Ancient History

The course

Ancient History differs from a GCSE in History due to the nature of the sources you will use. While archaeological and other evidence is considered, much of our knowledge of comes from ‘historians’ of the time who actually saw themselves as writers of literature or moral philosophy. Through these sources, you will learn about and judge the actions of Alexander of Macedon, who expanded the Greek-speaking world over much of Asia; you will see how Hannibal brought Rome to her knees, before she recovered to lay the foundations of her later empire; and how a female ruler, Cleopatra - the last of the Egyptian Pharaohs and last Hellenistic ruler – had such a deep impact on the last days of the Roman Republic. This course consequently offers a wide range of reading and invites the student to apply both their knowledge and interpretation of this work in the exams and controlled assessment in essay form.

What skills do I need?

Students who choose Ancient History combine the intellectual interest in past events to be found in studying History with the reading and analysis found in English Literature, yet without being solely focussed on one activity or the other. Your own reading underpins this course, but we will seek to bring the words written over 2000 years ago to life in the classroom.

How is the course assessed?

The course is divided into three examined components and a controlled assessment:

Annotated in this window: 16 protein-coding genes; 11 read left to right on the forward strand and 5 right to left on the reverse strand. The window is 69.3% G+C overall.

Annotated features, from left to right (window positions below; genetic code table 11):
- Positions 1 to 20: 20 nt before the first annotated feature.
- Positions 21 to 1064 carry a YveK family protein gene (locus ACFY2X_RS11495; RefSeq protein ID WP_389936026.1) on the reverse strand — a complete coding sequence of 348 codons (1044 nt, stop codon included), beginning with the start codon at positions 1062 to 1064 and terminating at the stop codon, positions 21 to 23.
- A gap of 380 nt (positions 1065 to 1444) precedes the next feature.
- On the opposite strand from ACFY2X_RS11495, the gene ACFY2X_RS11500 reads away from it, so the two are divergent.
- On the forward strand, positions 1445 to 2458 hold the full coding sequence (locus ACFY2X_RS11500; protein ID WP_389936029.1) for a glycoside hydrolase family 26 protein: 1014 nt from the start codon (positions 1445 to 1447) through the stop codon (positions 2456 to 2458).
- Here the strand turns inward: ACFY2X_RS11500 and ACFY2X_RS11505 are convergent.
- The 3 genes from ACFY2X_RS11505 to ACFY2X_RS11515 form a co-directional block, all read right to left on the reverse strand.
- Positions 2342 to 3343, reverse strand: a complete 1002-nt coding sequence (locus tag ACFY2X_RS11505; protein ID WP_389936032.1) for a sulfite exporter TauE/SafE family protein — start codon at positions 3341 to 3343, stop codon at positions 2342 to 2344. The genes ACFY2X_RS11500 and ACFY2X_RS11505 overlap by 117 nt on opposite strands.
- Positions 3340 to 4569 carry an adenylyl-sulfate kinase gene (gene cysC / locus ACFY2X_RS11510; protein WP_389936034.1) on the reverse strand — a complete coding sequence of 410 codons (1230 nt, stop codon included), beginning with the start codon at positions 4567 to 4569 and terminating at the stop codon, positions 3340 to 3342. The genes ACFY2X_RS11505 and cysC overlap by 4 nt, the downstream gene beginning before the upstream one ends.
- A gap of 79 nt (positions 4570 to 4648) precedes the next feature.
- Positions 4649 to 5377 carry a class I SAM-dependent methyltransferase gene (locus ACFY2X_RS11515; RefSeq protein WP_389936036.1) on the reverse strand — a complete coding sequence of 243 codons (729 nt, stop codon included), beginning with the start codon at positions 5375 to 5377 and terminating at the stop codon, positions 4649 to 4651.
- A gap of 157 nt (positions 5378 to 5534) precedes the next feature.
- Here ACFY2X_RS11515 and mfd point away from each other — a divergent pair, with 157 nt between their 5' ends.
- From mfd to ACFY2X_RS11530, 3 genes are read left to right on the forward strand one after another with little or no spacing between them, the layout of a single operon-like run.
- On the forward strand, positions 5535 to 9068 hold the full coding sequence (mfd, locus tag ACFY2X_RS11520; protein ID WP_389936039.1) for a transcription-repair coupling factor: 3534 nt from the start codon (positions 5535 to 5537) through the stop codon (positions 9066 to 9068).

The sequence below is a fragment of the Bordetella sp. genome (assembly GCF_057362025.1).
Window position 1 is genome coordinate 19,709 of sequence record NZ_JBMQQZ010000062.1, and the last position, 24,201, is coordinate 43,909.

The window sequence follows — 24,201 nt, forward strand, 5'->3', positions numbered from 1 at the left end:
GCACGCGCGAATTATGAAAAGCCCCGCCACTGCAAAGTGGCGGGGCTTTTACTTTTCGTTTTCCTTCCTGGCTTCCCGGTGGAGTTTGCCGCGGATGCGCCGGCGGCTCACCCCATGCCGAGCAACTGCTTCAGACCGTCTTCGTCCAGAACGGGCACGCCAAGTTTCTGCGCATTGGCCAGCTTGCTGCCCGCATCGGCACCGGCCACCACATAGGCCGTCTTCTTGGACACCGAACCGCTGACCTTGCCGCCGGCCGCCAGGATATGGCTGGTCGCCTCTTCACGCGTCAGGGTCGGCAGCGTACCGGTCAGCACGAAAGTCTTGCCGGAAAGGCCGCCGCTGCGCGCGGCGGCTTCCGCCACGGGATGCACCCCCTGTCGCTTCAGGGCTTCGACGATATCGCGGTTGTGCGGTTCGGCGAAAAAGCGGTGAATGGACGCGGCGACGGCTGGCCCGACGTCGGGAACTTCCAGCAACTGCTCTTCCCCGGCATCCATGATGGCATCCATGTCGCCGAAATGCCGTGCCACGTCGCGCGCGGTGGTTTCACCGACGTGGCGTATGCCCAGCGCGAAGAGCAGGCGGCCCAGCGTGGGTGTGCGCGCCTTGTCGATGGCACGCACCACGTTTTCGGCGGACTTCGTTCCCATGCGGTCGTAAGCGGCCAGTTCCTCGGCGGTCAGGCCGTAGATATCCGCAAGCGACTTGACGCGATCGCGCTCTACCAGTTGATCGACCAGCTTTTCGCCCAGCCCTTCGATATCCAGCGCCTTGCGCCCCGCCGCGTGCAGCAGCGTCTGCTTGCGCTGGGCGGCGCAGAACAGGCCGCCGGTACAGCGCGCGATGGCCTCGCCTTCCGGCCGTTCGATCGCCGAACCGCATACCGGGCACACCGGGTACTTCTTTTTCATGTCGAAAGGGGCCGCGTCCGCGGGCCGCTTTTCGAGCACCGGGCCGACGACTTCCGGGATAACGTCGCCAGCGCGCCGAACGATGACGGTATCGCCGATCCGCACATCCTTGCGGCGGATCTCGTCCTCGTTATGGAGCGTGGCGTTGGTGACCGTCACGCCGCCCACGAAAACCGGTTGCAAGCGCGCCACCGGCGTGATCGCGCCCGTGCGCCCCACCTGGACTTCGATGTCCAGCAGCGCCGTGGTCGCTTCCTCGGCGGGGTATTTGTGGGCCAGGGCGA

Unit 1: The Greeks at War focuses on the rise of the Kingdom of Macedon and the career of Alexander the Great, 356-323 BC.

Unit 2: The Rise of Rome deals with the Punic Wars between Rome and Carthage, 218-146 BC, particularly Hannibal’s invasion and defeat.

Unit 3: Women in Ancient Politics focuses on Cleopatra of Egypt and her impact on Roman politics, 69-30 BC.

Unit 4: This is the controlled assessment which looks at the Hellenistic kingdoms that rose after Alexander’s death in 323 BC but would be eclipsed by Rome by 133 BC.

Each of the three exam units involves a 1 hour 15 minute paper, comprising a source-based short answer and an extended essay section. Each exam paper is worth 25% of the total marks of the course, as is the 2000-word controlled assessment.

Reading

The Campaigns of Alexander

By Arrian, translated by A. De Selincourt

Published by Penguin, ISBN 978-0140442533

 

The Rise of the Roman Empire

By Polybius, translated by I. Scott-Kilvert

Published by Penguin, ISBN 978-0140443622

 

The Fall of the Roman Republic

By Plutarch, translated by R. Warner

Published by Penguin, ISBN 978-0140449341

 

The Hellenistic Age

By P. Green

Published by Modern Library, ISBN 978-0812967401

 

Exam Board and Specification Codes

OCR Ancient History J151 (legacy)